Information Communication Technology (ICT) is an area that touches every subject. As educators (whatever our specialism), we need to look at how we embed ICT into our daily pedagogy. I’ve put together here some top tips with primary, secondary and tertiary students in mind:
1. Get students blogging as a way to consolidate their learning. The fact that students have a potentially global audience for their blog entries means that most will spend more time refining their written work, which not only improves literacy but serves as a valuable tool for reflection. It’s also a good opportunity to explore digital literacy with your students, helping them to understand the important concepts of e-safety, netiquette and effective search techniques online.
2. Use word clouds to showcase key words.
A word cloud is just a collection of words that have been tiled together, as illustrated above. The most frequently used words are automatically made to appear larger by word cloud generators, which makes them a great tool for showcasing the learning outcomes of a lesson or analysing the key themes of a text. Many great word cloud generators such as Wordle can be found online.
3. Encourage collaboration through the use of Google Drive.
Google Documents for example, provides an ideal space for students to work together on group essays and research projects. I provide here a review of Google Docs Documents:
4. Promote Assessment for Learning by creating tests and quizzes for your students to complete online. My personal favourite is Google Forms – these can be embedded into students’ email. It provides a quick and easy way to flag up any deficits in students’ knowledge and understanding, which can then be addressed in the follow up lesson.
5. Use a good quality webcam on a stand as a cheap alternative to digital microscopes and visualisers.
As a former Year 6 (5th grade) teacher, I would often project students’ writing onto the whiteboard, and as a class we would up-level the work together. This helps students to see what teachers or examiners are looking for when they mark a piece of work and is a great Assessment for Learning tool. More recently, in my role as a 1st grade teacher, we’ve put our class webcam to good use by looking at mini-beasts the children have found in the playground!
6. Use iMovie on iPads to get students creating video presentations of their learning. These can then be uploaded (private or unlisted) to a class YouTube channel. Not so long ago, if you wanted students to film, record, edit and annotate a video, multiple pieces of kit would be needed. As well as being super portable, one of the best features of tablets is that they come with all the built-in devices necessary, including camera, microphone, keyboard, speakers and screen – not to mention the fantastic video editing software now available.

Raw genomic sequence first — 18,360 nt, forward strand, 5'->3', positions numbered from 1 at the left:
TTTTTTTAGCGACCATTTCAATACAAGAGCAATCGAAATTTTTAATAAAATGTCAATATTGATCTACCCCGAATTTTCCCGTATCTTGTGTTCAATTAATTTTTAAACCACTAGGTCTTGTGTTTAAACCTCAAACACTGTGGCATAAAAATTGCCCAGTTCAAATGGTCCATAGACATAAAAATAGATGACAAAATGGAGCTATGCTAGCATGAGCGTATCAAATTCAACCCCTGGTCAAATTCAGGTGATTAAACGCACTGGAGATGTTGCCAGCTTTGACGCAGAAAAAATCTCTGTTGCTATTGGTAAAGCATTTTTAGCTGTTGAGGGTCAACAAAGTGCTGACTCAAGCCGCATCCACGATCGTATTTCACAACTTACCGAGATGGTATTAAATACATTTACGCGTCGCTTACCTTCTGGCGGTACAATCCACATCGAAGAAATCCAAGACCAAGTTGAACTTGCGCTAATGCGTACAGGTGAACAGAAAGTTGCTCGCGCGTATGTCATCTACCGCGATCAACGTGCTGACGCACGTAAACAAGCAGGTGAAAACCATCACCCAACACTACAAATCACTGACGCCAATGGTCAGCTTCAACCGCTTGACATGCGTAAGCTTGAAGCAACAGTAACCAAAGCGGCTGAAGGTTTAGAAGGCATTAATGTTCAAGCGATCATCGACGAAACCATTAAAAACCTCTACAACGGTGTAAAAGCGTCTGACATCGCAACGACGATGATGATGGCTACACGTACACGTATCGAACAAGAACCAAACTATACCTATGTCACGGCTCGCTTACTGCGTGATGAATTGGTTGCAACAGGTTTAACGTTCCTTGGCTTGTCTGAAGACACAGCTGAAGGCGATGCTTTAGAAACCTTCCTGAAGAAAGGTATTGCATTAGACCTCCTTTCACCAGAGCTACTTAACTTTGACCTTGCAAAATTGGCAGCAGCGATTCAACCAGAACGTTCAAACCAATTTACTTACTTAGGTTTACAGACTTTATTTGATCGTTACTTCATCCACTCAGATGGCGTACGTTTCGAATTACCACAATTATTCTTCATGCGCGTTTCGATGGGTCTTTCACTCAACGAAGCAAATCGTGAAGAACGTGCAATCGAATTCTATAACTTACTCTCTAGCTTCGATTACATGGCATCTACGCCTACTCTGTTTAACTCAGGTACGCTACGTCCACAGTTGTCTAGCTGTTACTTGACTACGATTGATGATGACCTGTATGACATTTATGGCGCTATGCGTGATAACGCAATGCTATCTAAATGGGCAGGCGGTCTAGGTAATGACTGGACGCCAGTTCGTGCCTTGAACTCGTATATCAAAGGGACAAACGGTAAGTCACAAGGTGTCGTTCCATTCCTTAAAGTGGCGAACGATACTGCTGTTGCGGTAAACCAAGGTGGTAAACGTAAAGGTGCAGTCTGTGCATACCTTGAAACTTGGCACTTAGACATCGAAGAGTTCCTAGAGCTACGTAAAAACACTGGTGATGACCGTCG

7. The trailers provided on the iMovie app also serve as wonderful templates in which to create very short professional quality slideshow presentations. I have made many such videos for assemblies, parent workshops and training events. These videos can be made extremely quickly and will easily engage an audience.
8. Microsoft Word has a fantastic review tool. This enables you to annotate work students have sent you, providing comments and suggestions for improvement. The student can then review these comments one by one and action them as appropriate. That being said, it is important that you retain the original copy of students’ work, as annotations made will be deleted from the working version once they are accepted or rejected by the student. This can be done by saving the work under a different name (e.g. Filename original).
9. Search Engines are rarely used to their full potential by teachers and students. Google for example, can be your go to dictionary (just type ‘Define’), an efficient translator (try typing ‘happy in Spanish’), and the advanced search options provide many more possibilities such as allowing you to refine your search by reading level or file type. If you’re looking for a mental maths starter on fractions let’s say, you may just be interested in search results that only show PowerPoints.
10. Remember, with all of these top tips the focus should be the learning and not the technology (unless of course, the learning is about the technology itself). Outstanding use of ICT takes place when technologies are used transparently such that they blend seamlessly into the learning process, enabling students to become creative problem solvers.